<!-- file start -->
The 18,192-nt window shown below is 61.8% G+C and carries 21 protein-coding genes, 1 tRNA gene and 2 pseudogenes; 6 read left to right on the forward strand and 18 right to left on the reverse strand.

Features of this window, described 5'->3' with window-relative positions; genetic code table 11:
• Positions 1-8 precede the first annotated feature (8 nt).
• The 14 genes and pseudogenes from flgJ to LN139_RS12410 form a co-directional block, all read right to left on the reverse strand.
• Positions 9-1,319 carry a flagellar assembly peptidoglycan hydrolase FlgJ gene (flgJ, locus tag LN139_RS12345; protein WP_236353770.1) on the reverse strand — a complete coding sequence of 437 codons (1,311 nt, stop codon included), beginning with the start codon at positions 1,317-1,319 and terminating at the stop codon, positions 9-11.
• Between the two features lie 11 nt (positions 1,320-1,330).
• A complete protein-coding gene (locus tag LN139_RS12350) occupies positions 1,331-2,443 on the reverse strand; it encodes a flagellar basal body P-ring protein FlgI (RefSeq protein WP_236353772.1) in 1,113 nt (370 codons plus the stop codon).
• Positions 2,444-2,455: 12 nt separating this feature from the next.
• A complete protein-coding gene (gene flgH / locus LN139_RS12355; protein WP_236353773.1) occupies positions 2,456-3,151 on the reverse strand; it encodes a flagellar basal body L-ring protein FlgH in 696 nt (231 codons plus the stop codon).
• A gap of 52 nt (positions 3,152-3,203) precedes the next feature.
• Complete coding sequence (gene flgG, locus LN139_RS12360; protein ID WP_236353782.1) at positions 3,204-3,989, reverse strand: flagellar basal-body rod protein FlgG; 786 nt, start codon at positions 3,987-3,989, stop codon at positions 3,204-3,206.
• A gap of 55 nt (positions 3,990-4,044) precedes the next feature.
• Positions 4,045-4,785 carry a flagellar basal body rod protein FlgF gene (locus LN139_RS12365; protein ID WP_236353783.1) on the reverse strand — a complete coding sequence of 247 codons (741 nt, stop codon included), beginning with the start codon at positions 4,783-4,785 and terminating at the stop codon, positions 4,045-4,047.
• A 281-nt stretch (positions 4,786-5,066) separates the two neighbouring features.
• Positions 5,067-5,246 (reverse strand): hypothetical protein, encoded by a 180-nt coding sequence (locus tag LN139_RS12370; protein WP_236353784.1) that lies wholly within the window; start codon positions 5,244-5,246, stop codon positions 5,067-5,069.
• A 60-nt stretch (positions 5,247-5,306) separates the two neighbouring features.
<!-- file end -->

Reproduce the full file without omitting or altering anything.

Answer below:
The 18,192-nt window shown below is 61.8% G+C and carries 21 protein-coding genes, 1 tRNA gene and 2 pseudogenes; 6 read left to right on the forward strand and 18 right to left on the reverse strand.

Features of this window, described 5'->3' with window-relative positions; genetic code table 11:
• Positions 1-8 precede the first annotated feature (8 nt).
• The 14 genes and pseudogenes from flgJ to LN139_RS12410 form a co-directional block, all read right to left on the reverse strand.
• Positions 9-1,319 carry a flagellar assembly peptidoglycan hydrolase FlgJ gene (flgJ, locus tag LN139_RS12345; protein WP_236353770.1) on the reverse strand — a complete coding sequence of 437 codons (1,311 nt, stop codon included), beginning with the start codon at positions 1,317-1,319 and terminating at the stop codon, positions 9-11.
• Between the two features lie 11 nt (positions 1,320-1,330).
• A complete protein-coding gene (locus tag LN139_RS12350) occupies positions 1,331-2,443 on the reverse strand; it encodes a flagellar basal body P-ring protein FlgI (RefSeq protein WP_236353772.1) in 1,113 nt (370 codons plus the stop codon).
• Positions 2,444-2,455: 12 nt separating this feature from the next.
• A complete protein-coding gene (gene flgH / locus LN139_RS12355; protein WP_236353773.1) occupies positions 2,456-3,151 on the reverse strand; it encodes a flagellar basal body L-ring protein FlgH in 696 nt (231 codons plus the stop codon).
• A gap of 52 nt (positions 3,152-3,203) precedes the next feature.
• Complete coding sequence (gene flgG, locus LN139_RS12360; protein ID WP_236353782.1) at positions 3,204-3,989, reverse strand: flagellar basal-body rod protein FlgG; 786 nt, start codon at positions 3,987-3,989, stop codon at positions 3,204-3,206.
• A gap of 55 nt (positions 3,990-4,044) precedes the next feature.
• Positions 4,045-4,785 carry a flagellar basal body rod protein FlgF gene (locus LN139_RS12365; protein ID WP_236353783.1) on the reverse strand — a complete coding sequence of 247 codons (741 nt, stop codon included), beginning with the start codon at positions 4,783-4,785 and terminating at the stop codon, positions 4,045-4,047.
• A 281-nt stretch (positions 4,786-5,066) separates the two neighbouring features.
• Positions 5,067-5,246 (reverse strand): hypothetical protein, encoded by a 180-nt coding sequence (locus tag LN139_RS12370; protein WP_236353784.1) that lies wholly within the window; start codon positions 5,244-5,246, stop codon positions 5,067-5,069.
• A 60-nt stretch (positions 5,247-5,306) separates the two neighbouring features.